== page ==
Procedure 7.5.1 Local Cash and Investments
Chapter 7 - General Finance Provisions
for Board Policy 7.5
Part 1. Authority. Policy 7.5 and this procedure apply to each college, university, and the system office when investing local funds. (See Guidelines 18.104.22.168 and 22.214.171.124 for additional information.)
Part 2. Objective. To establish standards for universities, colleges, and the system office when investing local funds not managed by the State Board of Investment.Part 3. Definitions.
Part 4. Monitoring Risk. It is the responsibility of each university and college to manage risk of all local accounts in the following four areas:
Cash equivalents. Cash equivalents are short-term, highly liquid investments with an original maturity of three months or less.
Brokerage house. A brokerage house is licensed by the Securities and Exchange Commission to buy and sell securities for clients and for its own accounts.
Collateral. Collateral as used in this procedure means a collateral security pledged as security to guarantee deposits with a financial institution. A financial institution can be a savings association, commercial bank, trust company, credit union, or industrial loan and thrift company.
Money market deposit account. A money market deposit account is a type of savings account offered by banks and credit unions, generally providing a higher interest rate than a regular savings account. This type of account is considered a cash equivalent and does not include money market mutual funds, which are considered investments.
Mutual fund Mutual fund is an investment vehicle that is made up of a pool of funds collected from many investors for the purpose of investing in securities such as stocks, bonds, money market instruments, and similar assets. Each investor who invests in a mutual fund is considered a shareholder of the investment pool, a part-owner of the fund. A money market mutual fund is a type of mutual fund that invests in short-term debt instruments.
Subpart A. Custodial credit risk. Custodial credit risk is the risk that an issuer or other party to an investment or deposit will not fulfill its obligations. To minimize such risk, every local deposit or investment must meet the following requirements:
1. Cash and cash equivalent deposit accounts must be covered by sufficient collateral in accordance with Minn. Stat. §§ 136F.71, subd. 4, and § 118A.03. Types of cash and cash equivalent deposit accounts requiring collateral coverage include, but are not limited to: checking, savings, money market depository accounts, and certificates of deposit.
Collateral requirements include:
- The value of the collateral must be at least ten percent greater than the amount on deposit at the close of the banking day.
- Colleges, universities, and the system office must monitor the sufficiency of collateral amounts regularly throughout the year.
- Each college, university, and the system office must maintain a written assignment of collateral which is an official record of the bank where the collateral was obtained.
2. Every local investment must have full insurance to cover the amount of any investment at a brokerage house
Subpart B. Credit risk. Credit risk is the risk of loss attributed to the magnitude of a government's investment in a single issuer. To minimize such risk, all investments by a college, university, or the system office shall be in compliance with Policy 7.5 and Minnesota Statute §118A.04.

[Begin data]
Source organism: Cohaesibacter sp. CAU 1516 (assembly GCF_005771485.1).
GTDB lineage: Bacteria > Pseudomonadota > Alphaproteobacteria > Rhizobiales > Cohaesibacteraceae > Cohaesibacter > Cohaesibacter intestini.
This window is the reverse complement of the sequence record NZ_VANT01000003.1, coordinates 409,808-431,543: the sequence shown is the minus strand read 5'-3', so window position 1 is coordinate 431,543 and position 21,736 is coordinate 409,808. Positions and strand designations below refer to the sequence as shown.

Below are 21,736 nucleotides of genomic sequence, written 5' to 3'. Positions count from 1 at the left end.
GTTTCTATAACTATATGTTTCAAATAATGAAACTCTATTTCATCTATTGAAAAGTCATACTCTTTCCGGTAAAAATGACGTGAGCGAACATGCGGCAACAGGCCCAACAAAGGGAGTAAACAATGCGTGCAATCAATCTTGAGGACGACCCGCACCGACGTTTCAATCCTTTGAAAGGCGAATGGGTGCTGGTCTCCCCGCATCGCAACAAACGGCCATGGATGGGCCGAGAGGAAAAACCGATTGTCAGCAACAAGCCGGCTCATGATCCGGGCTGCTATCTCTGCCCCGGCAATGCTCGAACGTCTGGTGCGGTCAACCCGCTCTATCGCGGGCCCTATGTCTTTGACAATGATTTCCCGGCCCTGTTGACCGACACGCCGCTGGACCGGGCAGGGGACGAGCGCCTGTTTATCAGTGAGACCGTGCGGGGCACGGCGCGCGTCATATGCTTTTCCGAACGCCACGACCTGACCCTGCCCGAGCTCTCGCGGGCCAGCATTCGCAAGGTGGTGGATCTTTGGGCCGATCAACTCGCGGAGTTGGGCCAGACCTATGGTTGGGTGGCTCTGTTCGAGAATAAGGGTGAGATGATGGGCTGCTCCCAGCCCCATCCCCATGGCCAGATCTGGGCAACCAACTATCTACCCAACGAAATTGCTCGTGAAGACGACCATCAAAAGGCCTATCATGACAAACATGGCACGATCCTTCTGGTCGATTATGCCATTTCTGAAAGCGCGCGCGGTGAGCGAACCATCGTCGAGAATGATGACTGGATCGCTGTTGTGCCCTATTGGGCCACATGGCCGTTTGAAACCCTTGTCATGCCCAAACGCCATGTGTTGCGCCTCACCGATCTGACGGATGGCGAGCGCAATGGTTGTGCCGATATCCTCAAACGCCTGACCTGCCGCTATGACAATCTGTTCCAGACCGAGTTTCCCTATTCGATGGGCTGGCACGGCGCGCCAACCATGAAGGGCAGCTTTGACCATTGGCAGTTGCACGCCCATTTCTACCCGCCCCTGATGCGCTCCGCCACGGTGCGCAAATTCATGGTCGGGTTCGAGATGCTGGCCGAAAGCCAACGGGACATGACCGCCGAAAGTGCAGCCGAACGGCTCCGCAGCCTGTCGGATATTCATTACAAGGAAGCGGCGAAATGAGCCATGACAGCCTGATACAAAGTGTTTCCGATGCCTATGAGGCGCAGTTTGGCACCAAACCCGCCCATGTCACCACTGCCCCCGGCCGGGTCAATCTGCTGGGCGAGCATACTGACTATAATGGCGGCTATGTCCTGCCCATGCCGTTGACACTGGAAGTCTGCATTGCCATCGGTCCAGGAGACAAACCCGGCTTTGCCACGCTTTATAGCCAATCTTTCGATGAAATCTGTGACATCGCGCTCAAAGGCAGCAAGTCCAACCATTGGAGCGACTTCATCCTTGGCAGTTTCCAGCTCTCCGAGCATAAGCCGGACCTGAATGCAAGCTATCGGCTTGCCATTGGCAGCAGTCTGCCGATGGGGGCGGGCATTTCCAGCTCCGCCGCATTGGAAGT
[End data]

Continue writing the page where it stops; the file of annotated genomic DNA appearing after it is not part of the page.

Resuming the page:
Subpart C. Concentration of credit risk. Concentration of credit risk is the risk of loss attributed to the magnitude of a government's investment in a single issuer. Investments must be diversified by type and issuer to alleviate this risk. Investments issued or explicitly guaranteed by the United States government are excluded from this requirement, as are pooled investments and mutual funds.
Subpart D. Interest rate risk. Interest rate risk is the risk that changes in interest rates will adversely affect the fair value of an investment. To limit this risk, colleges, universities, and the system office must take into consideration fluctuating interest rates and cash flow needs when purchasing short-term and long-term debt investments. Payout rates of interest for some long-term investments may be higher than short-term investments or deposits even if subject to a penalty for early withdrawal.
Part 5. Re-bidding of bank contracts. Universities and colleges must rebid their local banking needs at a minimum of every five years. The request for proposal or bid address items including but not limited to, fees, location, services and interest rates. Any university or college seeking to proceed on a sole source basis shall do so in accordance with Minnesota Statute § 16C.02, subd. 18 and applicable system requirements.
Part 6. Management Expectations. Universities and colleges shall have an internal procedure for monitoring levels of local cash accounts. The procedure shall address factors including, but not limited to, investing local funds in various short-term and long-term investment vehicles to obtain the highest yield based on cash flow needs and otherwise in accordance with board policy and procedure.
Universities and colleges must establish, following consultation with the student government, appropriate business practices for expenditures from student organization agency accounts.
- Policy 7.5, Financial Institutions and Investments
- Guideline 126.96.36.199, Accounting and Student Organizations, Clubs, and Agency Funds
- Procedure 2.8.1, Student Life
- GASB Statement No. 40 - Deposit and Investment Risk Disclosures-an amendment of GASB Statement No. 3 (Issued 3/03)
Date of Implementation: 08/04/06,
Date of Adoption: 08/04/06,
Date & Subject of Revisions:
9/24/15 - Amended Parts 3, 4, 6, and 7 to reflect current terminology, processes, and requirements. Removed part 5 “Collateral” and inserted related requirements into Part 4.